Widespread Arctic air mass with frigid temperatures and brutal wind chills affecting the United States


The main theme this coming week will be the continuation of the widespread arctic air mass with frigid temperatures and dangerous wind chills consuming the Central U.S., especially the Upper Midwest, the National Weather Service (NWS) warns. This dangerous winter weather is affecting 100 million people. The bitter cold will gradually advance southward to Texas and the western Gulf Coast region, spread into much of the Northwestern U.S., and may begin to reach the East next weekend.

Residents across the Northern Plains and Upper Midwest will start off the work week with continued below-average temperatures and brutal wind chills, NWS meteorologist Snell noted early Monday morning, February 8, 2021.

Wind Chill Advisories and Warnings remain in effect from Montana to the U.P. of Michigan, with wind chill values well below zero and as low as -45 °C (-50 °F) at times across this region.

While not as extreme, this cold airmass stretches as far south as Oklahoma and as far east as the Ohio Valley, Snell said.

Thanks to a strong high-pressure system and constant flow of bitter Arctic air from southwest Canada, widespread temperatures 10 – 15 °C (20 to 30 °F) below average are expected across these areas.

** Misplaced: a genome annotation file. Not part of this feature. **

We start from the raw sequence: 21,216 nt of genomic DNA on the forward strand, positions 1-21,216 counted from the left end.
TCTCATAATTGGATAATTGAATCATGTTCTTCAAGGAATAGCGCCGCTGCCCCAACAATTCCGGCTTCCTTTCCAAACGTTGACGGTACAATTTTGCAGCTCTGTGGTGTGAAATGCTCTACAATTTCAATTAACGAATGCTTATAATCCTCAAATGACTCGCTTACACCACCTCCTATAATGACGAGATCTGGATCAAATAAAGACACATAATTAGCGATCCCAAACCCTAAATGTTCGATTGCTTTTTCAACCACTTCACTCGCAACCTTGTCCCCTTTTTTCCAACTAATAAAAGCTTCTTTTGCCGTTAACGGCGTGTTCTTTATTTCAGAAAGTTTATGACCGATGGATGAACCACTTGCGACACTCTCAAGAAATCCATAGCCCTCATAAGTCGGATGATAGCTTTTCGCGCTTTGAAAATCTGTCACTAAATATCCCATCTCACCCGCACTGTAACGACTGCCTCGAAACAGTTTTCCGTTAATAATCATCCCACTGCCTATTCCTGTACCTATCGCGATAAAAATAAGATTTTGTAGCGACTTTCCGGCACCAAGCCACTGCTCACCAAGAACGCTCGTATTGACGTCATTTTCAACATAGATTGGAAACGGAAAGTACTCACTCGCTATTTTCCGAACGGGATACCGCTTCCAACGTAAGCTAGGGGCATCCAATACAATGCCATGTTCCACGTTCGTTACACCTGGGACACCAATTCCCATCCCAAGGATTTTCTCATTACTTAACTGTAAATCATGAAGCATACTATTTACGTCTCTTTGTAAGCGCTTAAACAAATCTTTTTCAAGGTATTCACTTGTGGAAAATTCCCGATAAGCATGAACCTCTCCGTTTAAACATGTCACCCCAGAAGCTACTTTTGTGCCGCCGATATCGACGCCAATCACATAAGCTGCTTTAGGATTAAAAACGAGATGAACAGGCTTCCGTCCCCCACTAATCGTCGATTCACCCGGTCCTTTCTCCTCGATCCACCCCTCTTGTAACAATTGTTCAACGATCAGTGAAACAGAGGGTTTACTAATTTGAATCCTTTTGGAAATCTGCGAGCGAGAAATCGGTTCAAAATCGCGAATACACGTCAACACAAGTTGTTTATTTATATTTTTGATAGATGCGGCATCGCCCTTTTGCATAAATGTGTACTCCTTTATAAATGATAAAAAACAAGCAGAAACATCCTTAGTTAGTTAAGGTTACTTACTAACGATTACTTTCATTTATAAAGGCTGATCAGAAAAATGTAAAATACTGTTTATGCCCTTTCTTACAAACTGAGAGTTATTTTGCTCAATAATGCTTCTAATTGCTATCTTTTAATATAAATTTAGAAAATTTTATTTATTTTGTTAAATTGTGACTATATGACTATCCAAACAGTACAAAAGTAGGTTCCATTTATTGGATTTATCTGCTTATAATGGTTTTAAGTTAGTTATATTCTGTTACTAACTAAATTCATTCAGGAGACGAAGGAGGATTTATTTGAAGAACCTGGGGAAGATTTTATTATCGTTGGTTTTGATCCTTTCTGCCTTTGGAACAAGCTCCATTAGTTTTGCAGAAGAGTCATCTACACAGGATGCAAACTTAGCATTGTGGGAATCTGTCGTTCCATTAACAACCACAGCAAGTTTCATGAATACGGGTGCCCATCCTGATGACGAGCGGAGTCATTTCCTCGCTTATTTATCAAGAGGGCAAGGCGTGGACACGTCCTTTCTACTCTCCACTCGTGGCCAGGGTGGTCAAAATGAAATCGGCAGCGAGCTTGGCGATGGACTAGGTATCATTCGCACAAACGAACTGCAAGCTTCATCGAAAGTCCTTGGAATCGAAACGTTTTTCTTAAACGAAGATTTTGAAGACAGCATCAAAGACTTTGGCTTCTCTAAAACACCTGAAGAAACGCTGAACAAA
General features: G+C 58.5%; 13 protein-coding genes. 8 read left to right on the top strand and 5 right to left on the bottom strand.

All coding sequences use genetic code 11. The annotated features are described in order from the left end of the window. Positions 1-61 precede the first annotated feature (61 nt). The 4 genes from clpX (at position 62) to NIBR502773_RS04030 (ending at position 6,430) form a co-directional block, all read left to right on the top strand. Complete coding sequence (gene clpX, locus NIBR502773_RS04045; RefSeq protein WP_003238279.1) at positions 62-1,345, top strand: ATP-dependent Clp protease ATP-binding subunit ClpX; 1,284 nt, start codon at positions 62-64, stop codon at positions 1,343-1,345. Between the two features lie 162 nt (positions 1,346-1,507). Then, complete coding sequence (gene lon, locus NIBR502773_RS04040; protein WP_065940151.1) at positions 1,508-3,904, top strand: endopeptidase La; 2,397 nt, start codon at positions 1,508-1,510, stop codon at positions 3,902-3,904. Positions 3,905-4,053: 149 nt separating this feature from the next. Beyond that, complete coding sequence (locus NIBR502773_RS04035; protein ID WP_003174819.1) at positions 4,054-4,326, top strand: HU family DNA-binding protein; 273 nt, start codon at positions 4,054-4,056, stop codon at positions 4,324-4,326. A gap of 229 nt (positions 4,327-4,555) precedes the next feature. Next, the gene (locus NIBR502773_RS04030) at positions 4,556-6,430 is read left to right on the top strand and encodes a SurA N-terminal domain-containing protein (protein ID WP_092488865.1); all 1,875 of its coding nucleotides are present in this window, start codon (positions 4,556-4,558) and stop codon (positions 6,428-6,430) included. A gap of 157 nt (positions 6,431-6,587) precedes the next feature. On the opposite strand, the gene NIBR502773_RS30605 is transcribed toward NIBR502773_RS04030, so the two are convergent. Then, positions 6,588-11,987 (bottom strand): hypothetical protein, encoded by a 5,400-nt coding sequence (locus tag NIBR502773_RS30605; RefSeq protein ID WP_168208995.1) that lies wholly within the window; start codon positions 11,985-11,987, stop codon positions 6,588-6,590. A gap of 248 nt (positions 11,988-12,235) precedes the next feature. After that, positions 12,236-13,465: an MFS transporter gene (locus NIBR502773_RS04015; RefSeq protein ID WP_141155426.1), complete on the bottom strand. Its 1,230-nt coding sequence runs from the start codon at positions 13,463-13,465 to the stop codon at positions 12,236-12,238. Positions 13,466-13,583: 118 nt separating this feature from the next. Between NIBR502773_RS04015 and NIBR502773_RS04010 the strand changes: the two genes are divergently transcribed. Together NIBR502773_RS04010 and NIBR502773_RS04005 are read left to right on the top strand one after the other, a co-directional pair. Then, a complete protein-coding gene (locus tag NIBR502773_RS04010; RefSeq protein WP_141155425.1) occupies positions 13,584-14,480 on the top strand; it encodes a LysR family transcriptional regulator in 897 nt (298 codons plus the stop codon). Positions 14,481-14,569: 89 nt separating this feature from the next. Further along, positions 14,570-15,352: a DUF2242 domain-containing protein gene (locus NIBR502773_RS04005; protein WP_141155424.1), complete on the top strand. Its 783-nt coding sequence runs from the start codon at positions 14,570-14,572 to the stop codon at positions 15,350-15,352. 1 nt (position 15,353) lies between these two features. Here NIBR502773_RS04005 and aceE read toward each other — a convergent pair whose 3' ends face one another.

Unfortunately, these below-average temperatures don't appear to moderate or exit the region in the foreseeable future. 

With cold air in place across the northern U.S. and a stalled frontal boundary bisecting the middle of the country, multiple rounds of wintry precipitation are expected from the Southern/Central Plains to the Northeast.

"Starting with today, light snowfall is expected to continue across the Northern Rockies and add to the recent fresh snowpack that has accumulated over the last several days," Snell said.

Winter Weather Advisories and Avalanche Warnings are in effect across much of the mountainous terrain in Montana and northern Idaho.

Light snow will also be found across the Central Plains and Midwest today as a wave of low pressure develops along the frontal boundary and moves toward the Northeast by Tuesday.

Generally, around 5 – 10 cm (2 to 4 inches) of snow can be expected for these locations, with higher amounts up to 15 cm (6 inches) possible across the Northeast.

A mix of sleet, snow, and freezing rain will be possible across northeast Oklahoma and southern Missouri through tonight as well.

By Wednesday morning, another round of wintry weather is expected to develop across similar regions from the southern Plains to Midwest.

More impactful freezing rain accretion will be possible and this time stretch from northeast Oklahoma to northern Kentucky.

Forecast models

Featured image credit: Storm Chasing Video (stillshot)

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